We are at our most stubborn and inauthentic natures when we focus solely on ourselves. Stubbornness is clearly a trait to avoid for individuals. But with leaders, stubbornness can be toxic. It doesn’t matter what size team you lead, choosing to be stubborn, isolating, and without flexibility in a time of pandemic puts the focus on you and not on the productivity and well-being of your team.

So how do we get past the haughtiness of certainty and the toxicity of stubbornness? First, recognize that we each have a unique voice. That voice can be stubborn, isolating, accusatory, and full of certainty. Or it can be beautiful, supportive, inquisitive, and inclusive. Think of how you want to use your voice for the greater good. Excellent teachers and leaders also use their talents and tools to help others find their authentic voices. They instill courage in us and help us to develop our own strength.

Second, we need to nurture empathy, so that we are better equipped to appreciate the challenges others face. It is difficult to remain stubborn when you are empathetic to the needs of others. According to recent neuroscience, empathy is hardwired into all mammals. Our default — our authentic self — is to have the courage and strength to help others. In order not to help we have to actively suppress that urge. When we’re stubborn or stiff-necked, we’ve suppressed our authentic selves to focus on our needs and our grievances.

Empathy and helping others is at the heart of both leadership and humanness. Nurture that impulse. Otherwise, we become the type of stiff-necked person others want to avoid.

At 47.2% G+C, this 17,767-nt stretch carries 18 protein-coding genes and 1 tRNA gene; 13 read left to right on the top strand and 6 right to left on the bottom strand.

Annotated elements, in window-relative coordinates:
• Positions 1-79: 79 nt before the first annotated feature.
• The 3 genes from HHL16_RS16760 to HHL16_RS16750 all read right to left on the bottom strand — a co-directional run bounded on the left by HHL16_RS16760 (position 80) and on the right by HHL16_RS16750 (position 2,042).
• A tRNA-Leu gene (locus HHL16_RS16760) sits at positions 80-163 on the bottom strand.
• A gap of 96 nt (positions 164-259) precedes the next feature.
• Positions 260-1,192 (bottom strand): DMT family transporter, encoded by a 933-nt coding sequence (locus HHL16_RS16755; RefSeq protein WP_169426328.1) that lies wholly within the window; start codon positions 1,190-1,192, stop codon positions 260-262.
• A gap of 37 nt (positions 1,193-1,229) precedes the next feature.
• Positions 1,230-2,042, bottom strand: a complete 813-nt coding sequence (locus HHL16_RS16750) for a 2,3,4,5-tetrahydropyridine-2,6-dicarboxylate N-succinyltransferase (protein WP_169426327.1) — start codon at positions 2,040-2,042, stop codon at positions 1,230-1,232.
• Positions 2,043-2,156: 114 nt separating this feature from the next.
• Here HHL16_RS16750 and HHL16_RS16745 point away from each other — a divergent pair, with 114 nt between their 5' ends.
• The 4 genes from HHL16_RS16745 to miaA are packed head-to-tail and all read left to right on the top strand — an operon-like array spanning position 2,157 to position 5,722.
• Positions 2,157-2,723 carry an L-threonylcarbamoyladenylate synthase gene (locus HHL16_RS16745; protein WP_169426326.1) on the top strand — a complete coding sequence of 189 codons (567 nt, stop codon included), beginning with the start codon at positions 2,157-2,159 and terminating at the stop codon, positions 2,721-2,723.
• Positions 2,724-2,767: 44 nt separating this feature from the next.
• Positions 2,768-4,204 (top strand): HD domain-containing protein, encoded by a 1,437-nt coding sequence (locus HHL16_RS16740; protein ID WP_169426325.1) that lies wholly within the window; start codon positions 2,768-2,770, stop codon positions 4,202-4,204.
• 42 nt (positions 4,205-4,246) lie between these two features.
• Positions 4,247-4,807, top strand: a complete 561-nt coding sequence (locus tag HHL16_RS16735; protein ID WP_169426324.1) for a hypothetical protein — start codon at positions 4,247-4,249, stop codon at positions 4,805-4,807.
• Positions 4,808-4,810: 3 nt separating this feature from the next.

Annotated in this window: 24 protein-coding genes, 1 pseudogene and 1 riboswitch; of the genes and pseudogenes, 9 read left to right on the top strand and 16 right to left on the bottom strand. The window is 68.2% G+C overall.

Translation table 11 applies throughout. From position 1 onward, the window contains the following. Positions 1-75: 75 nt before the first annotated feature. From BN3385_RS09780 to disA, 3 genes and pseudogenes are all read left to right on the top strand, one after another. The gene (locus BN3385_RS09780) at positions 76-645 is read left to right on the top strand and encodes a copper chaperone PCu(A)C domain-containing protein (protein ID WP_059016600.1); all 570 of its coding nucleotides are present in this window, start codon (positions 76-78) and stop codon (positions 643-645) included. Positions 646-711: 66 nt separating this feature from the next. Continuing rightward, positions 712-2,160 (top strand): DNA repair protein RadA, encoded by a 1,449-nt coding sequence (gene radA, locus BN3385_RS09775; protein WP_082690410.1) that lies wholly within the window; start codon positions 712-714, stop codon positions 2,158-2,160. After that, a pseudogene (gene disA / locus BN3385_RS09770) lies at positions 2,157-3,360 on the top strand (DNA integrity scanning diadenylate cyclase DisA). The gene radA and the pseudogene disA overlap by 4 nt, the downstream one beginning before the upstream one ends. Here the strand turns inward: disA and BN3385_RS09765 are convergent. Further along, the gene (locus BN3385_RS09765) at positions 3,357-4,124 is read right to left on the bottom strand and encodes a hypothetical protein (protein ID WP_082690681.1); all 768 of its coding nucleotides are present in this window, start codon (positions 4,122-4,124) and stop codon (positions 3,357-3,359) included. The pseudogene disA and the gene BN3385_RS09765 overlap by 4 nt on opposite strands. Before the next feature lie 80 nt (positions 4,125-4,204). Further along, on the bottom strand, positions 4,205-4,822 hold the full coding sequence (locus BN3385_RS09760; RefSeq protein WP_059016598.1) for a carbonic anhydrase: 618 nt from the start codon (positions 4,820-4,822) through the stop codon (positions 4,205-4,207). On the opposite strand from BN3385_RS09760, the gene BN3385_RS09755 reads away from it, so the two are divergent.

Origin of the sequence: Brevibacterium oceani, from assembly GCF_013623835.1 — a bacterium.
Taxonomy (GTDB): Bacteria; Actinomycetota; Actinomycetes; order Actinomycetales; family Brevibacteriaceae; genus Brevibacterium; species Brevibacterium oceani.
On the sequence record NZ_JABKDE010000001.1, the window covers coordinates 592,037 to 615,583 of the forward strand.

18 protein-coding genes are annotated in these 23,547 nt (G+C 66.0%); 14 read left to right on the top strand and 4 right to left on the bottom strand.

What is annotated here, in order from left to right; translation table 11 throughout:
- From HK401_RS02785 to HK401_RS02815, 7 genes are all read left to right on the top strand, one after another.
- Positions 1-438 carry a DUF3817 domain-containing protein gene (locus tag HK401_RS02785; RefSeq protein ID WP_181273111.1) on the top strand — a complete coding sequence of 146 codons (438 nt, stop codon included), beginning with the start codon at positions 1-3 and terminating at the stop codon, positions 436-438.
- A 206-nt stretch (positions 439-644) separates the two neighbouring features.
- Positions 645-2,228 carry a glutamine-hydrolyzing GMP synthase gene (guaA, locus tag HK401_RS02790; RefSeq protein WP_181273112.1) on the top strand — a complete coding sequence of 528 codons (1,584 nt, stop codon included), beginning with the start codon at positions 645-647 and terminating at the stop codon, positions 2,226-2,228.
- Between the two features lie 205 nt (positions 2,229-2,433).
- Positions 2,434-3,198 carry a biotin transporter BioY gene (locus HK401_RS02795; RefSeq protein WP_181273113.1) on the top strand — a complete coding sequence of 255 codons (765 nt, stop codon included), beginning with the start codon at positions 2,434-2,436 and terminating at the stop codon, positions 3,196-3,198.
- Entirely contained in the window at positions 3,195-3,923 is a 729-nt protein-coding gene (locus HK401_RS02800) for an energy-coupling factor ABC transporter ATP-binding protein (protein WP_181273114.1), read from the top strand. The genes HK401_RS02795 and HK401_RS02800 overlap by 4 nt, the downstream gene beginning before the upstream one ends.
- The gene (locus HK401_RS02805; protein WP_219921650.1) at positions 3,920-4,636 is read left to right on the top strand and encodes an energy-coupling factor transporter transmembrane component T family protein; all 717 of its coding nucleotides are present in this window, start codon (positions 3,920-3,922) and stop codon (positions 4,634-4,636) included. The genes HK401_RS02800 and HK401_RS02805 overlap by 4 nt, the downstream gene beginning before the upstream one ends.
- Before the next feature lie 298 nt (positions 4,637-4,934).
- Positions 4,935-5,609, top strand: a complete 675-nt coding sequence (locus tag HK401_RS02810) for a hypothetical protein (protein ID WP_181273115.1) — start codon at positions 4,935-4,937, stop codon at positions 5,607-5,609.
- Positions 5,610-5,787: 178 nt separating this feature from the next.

Have a good week.

More to come…

DJB

Image by Gerd Altmann from Pixabay

*I’ll admit that I am not a regular reader of the Daily Office, which sort of defeats the purpose of daily meditation. However, I dive in on occasion and take what wisdom I can find.

**Chakra, in Indian thought, is each of the centers of spiritual power in the human body, usually considered to be seven in number.

by

I am David J. Brown (hence the DJB) and I originally created this personal blog more than ten years ago as a way to capture photos and memories from a family vacation. After the trip was over I simply continued writing. Over the years the blog has changed to have a more definite focus aligned with my interest in places that matter, reading well, roots music, and more. My professional background is as a national nonprofit leader with a four-decade record of growing and strengthening organizations at local, state, and national levels. This work has been driven by my passion for connecting people in thriving, sustainable, and vibrant communities.

Leave a Reply

Fill in your details below or click an icon to log in:

WordPress.com Logo

You are commenting using your WordPress.com account. Log Out /  Change )

Google photo

You are commenting using your Google account. Log Out /  Change )

Twitter picture

You are commenting using your Twitter account. Log Out /  Change )

Facebook photo

You are commenting using your Facebook account. Log Out /  Change )

Connecting to %s

This site uses Akismet to reduce spam. Learn how your comment data is processed.